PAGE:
Summary and Info
This book contends that the East Asian financial constitution lacks an appropriate infrastructure, resulting in inefficient allocation of high savings and an over-inflated short-term debt market. It goes on to point out that despite high savings, East Asia’s dependency on financial centers outside the region is also relatively high, and that there is no strong region-wide network to connect various financial centers in East Asia. Against this economic background, the contributors make recommendations for the establishment of effective and stable capital recycling in East Asia. The financial intermediary function of the regional financial centers - Hong Kong, Singapore and Tokyo - is evaluated. Discussion focuses on the issues of building an organic network between the financial markets of major economies in the region and enhancing the future role and function of those regional financial centers. The policy implications of the future development of regional financial markets - based on regional financial networks - that could potentially act as intermediaries between the high savings and productive sectors in East Asia are also examined. Concentrating on the major issues identified as central to building a new financial market structure in East Asia, this book will be appeal to those with a special interest in Asian studies and financial economics.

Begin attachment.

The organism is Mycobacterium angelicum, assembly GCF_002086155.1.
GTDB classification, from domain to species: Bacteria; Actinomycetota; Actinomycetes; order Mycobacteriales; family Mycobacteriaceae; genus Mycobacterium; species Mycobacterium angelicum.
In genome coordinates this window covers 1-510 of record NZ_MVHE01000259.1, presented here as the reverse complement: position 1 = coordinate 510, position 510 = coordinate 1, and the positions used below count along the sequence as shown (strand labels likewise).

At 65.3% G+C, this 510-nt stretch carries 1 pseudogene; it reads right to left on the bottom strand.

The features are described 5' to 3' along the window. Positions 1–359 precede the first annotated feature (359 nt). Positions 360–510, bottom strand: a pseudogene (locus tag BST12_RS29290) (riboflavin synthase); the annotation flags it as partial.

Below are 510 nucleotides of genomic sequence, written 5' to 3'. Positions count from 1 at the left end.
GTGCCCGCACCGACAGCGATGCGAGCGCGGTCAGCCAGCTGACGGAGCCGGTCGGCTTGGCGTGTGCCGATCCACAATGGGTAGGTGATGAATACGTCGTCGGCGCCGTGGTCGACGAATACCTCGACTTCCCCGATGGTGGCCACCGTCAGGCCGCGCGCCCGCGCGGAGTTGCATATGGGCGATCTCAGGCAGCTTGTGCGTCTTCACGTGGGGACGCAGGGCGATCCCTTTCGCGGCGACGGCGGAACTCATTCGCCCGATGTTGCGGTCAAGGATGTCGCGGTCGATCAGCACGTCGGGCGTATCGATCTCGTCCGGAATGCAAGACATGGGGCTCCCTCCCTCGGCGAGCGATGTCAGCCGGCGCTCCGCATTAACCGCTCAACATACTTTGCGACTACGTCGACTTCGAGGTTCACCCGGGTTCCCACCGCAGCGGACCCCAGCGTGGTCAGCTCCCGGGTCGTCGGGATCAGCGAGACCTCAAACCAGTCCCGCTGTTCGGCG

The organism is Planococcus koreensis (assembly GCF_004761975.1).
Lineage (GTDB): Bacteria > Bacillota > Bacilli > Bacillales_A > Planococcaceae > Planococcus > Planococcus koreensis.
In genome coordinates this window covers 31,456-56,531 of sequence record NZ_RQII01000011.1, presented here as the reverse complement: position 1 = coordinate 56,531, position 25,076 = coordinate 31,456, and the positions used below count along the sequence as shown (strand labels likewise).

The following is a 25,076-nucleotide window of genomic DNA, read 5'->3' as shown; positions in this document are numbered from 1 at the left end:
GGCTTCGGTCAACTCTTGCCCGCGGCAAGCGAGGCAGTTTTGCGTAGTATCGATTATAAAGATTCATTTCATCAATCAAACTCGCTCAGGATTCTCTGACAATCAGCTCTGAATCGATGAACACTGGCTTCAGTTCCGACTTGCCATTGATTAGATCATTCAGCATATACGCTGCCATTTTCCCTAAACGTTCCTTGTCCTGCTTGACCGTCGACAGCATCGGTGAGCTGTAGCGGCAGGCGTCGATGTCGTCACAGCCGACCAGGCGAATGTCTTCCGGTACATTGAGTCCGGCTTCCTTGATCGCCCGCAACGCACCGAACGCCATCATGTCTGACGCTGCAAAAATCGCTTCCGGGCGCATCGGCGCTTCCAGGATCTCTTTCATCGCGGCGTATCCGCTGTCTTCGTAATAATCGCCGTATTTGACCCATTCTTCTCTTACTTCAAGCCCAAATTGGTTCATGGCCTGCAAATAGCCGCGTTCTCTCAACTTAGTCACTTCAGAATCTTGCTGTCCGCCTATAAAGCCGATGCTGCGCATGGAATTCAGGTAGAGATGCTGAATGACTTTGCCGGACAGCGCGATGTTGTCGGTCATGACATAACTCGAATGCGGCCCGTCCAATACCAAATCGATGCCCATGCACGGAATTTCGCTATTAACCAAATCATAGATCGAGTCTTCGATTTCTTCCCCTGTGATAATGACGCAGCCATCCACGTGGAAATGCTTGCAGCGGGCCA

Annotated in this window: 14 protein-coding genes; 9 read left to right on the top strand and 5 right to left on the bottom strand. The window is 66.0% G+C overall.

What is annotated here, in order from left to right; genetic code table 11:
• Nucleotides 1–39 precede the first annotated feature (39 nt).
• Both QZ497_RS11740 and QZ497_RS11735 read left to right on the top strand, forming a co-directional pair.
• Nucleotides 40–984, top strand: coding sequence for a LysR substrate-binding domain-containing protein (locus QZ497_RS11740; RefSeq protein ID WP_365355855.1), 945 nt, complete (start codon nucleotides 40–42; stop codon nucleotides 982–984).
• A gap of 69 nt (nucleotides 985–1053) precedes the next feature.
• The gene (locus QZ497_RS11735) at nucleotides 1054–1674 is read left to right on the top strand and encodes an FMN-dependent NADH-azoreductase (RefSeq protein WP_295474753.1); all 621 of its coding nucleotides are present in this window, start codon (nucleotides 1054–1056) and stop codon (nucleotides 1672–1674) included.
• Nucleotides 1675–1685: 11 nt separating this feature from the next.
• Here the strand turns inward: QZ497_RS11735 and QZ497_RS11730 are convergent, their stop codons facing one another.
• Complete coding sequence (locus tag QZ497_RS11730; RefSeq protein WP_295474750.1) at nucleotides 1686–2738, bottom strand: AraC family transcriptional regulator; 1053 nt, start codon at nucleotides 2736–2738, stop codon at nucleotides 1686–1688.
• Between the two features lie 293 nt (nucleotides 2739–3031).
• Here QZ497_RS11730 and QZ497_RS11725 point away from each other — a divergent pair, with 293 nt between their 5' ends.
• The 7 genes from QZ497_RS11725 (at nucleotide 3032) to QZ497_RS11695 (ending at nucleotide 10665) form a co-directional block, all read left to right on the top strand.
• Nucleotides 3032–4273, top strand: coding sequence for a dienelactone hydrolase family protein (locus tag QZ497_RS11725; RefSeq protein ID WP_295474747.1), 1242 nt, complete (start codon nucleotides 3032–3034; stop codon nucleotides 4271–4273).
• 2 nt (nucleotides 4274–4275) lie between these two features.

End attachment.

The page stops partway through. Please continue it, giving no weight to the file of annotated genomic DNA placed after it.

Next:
More About the Author
Korean Air Flight 801 (KE801, KAL801) crashed on August 6, 1997, on approach to Antonio B. Won Pat International Airport, in the United States territory of Guam, killing 228 of the 254 people aboard.
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A New Financial Market Structure for East Asia: Process And Outcomes in Infrastructure Industries 0 out of 5 stars based on 0 ratings.